Why, oh why, do we, as genre fans, spend all of our time nitpicking bullshit on the internet when we could be engaging our literature in the same way academics engage Salman Rushdie? We don't need to be college professors to ask questions of what we read. Once upon a time, books were an interactive experience, rather than a consumptive act. (And no, before you ask, I'm not referring to Choose Your Own Adventure novels.)
I don't expect us to start publishing critical journals. Nor do I expect us to go out and learn semiotics so we can try to compare Sauron's tower to a penis and speculate about the insufficiency for which he's compensating. I don't expect any kind of formality.
All I'm asking is that we engage what we read. The more we do it, the better. Rather than JUST talking about who Jon Snow's real parents are (because let's face it, we all know who Jon Snow's REAL parents are, amiright?) let's consider, for a moment, the gender relations in Game of Thrones. Not because we want to make a case for or against anything, but simply because doing so helps us understand a little bit more about our world and the media we're consuming.
You want to discuss identity? Read The Gone Away World. What does that say about identity? What does it say about violence? What does it say about resource consumption, or our relationship with the natural world? What does it say about fossil fuels? Anything? What does it say about the way we perceive narratives? I don't know...you tell me.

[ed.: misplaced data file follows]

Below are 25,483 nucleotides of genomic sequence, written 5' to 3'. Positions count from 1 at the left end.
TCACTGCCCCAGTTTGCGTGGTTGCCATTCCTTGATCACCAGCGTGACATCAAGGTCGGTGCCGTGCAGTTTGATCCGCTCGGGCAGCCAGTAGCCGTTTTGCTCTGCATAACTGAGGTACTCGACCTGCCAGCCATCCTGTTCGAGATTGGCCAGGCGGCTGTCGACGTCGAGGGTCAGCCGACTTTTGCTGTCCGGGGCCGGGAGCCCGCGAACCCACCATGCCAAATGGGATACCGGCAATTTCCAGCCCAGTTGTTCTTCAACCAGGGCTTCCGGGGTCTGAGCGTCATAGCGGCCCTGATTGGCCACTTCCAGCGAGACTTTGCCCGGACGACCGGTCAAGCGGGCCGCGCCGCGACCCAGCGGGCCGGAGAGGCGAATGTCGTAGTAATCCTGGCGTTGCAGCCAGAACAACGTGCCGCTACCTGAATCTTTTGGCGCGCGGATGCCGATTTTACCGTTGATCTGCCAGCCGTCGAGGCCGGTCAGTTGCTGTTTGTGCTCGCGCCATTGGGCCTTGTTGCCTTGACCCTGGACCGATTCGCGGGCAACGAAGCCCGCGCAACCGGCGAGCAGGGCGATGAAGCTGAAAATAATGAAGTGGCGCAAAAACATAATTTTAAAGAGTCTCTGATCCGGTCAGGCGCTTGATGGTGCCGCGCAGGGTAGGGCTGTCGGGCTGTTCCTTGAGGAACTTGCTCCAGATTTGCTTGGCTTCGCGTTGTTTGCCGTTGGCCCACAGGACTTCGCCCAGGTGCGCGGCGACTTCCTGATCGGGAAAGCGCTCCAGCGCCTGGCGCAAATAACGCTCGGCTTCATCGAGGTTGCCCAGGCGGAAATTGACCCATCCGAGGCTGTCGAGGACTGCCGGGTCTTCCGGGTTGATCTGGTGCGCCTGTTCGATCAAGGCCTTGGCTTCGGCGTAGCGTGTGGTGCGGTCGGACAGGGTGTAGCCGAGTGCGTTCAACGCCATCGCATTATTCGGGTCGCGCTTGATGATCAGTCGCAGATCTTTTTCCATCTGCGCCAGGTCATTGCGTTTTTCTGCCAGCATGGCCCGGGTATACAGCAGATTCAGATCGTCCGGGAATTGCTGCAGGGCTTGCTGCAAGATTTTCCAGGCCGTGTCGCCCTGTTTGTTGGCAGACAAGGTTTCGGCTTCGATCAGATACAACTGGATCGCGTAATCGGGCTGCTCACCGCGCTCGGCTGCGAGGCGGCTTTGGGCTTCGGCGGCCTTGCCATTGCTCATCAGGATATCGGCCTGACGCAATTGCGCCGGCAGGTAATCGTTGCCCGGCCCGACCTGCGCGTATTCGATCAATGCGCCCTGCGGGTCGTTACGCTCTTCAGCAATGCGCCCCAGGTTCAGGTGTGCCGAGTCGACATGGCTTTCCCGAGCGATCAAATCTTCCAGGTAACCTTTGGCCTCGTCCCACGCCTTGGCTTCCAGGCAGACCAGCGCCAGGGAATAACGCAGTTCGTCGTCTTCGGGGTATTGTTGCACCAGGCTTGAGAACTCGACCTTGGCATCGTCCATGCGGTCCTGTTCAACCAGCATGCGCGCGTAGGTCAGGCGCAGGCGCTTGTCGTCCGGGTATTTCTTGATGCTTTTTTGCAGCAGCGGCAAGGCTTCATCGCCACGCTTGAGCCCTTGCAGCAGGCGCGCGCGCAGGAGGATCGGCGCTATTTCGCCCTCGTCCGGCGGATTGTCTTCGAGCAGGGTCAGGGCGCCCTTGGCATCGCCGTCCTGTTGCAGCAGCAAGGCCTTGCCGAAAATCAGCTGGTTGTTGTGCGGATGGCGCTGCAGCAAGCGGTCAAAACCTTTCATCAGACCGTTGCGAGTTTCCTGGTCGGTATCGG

It's intimidating. I know. No one wants to sound like a dumbass. That's the beauty of what I'm suggesting here. No one should feel like a dumbass. There are no right or wrong answers. I once made a case for Charlie and the Chocolate factory as a Marxist text. Is it one? Who gives a shit? It doesn't matter that we're right. It just matters that we're thinking. We're engaging. We're asking questions.
This isn't a suggestion to replace how we currently talk about our books, but rather a suggestion for something we could add. And I think it's a good one, and I say that with no fear of you thinking I'm a dumbass, because I don't care. If I'm a dumbass, I'm a dumbass. It's fun being a dumbass. Join me. I'm dying to hear what you're thinking.
This will make us better. It will make our books better. Let's do it.